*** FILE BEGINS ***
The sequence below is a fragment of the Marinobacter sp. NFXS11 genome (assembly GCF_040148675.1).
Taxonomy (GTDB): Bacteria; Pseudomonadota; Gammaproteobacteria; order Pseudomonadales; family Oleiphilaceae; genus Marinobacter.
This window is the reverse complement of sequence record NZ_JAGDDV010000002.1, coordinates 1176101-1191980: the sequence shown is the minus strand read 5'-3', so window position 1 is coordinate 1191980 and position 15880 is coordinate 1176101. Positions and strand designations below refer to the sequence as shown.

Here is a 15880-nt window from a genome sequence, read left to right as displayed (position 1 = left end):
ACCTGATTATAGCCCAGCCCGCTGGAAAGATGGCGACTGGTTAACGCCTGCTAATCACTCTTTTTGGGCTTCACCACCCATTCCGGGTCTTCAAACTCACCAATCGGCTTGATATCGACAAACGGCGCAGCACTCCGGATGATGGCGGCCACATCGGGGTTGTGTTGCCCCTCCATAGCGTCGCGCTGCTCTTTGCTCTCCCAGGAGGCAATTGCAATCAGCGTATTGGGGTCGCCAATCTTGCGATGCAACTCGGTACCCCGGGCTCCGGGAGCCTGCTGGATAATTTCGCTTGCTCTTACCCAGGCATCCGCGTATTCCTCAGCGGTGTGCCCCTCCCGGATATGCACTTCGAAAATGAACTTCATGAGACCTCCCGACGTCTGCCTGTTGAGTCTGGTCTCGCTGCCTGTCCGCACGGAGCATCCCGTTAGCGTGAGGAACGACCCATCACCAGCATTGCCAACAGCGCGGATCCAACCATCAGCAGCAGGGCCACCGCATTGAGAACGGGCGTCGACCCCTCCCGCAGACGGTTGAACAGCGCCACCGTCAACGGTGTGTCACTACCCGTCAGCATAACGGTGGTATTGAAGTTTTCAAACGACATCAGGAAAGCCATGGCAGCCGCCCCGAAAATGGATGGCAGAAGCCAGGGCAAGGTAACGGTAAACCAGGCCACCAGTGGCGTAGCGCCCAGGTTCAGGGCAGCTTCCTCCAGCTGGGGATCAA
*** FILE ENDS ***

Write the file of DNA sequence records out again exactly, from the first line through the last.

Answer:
The sequence below is a fragment of the Marinobacter sp. NFXS11 genome (assembly GCF_040148675.1).
Taxonomy (GTDB): Bacteria; Pseudomonadota; Gammaproteobacteria; order Pseudomonadales; family Oleiphilaceae; genus Marinobacter.
This window is the reverse complement of sequence record NZ_JAGDDV010000002.1, coordinates 1176101-1191980: the sequence shown is the minus strand read 5'-3', so window position 1 is coordinate 1191980 and position 15880 is coordinate 1176101. Positions and strand designations below refer to the sequence as shown.

Here is a 15880-nt window from a genome sequence, read left to right as displayed (position 1 = left end):
ACCTGATTATAGCCCAGCCCGCTGGAAAGATGGCGACTGGTTAACGCCTGCTAATCACTCTTTTTGGGCTTCACCACCCATTCCGGGTCTTCAAACTCACCAATCGGCTTGATATCGACAAACGGCGCAGCACTCCGGATGATGGCGGCCACATCGGGGTTGTGTTGCCCCTCCATAGCGTCGCGCTGCTCTTTGCTCTCCCAGGAGGCAATTGCAATCAGCGTATTGGGGTCGCCAATCTTGCGATGCAACTCGGTACCCCGGGCTCCGGGAGCCTGCTGGATAATTTCGCTTGCTCTTACCCAGGCATCCGCGTATTCCTCAGCGGTGTGCCCCTCCCGGATATGCACTTCGAAAATGAACTTCATGAGACCTCCCGACGTCTGCCTGTTGAGTCTGGTCTCGCTGCCTGTCCGCACGGAGCATCCCGTTAGCGTGAGGAACGACCCATCACCAGCATTGCCAACAGCGCGGATCCAACCATCAGCAGCAGGGCCACCGCATTGAGAACGGGCGTCGACCCCTCCCGCAGACGGTTGAACAGCGCCACCGTCAACGGTGTGTCACTACCCGTCAGCATAACGGTGGTATTGAAGTTTTCAAACGACATCAGGAAAGCCATGGCAGCCGCCCCGAAAATGGATGGCAGAAGCCAGGGCAAGGTAACGGTAAACCAGGCCACCAGTGGCGTAGCGCCCAGGTTCAGGGCAGCTTCCTCCAGCTGGGGATCAA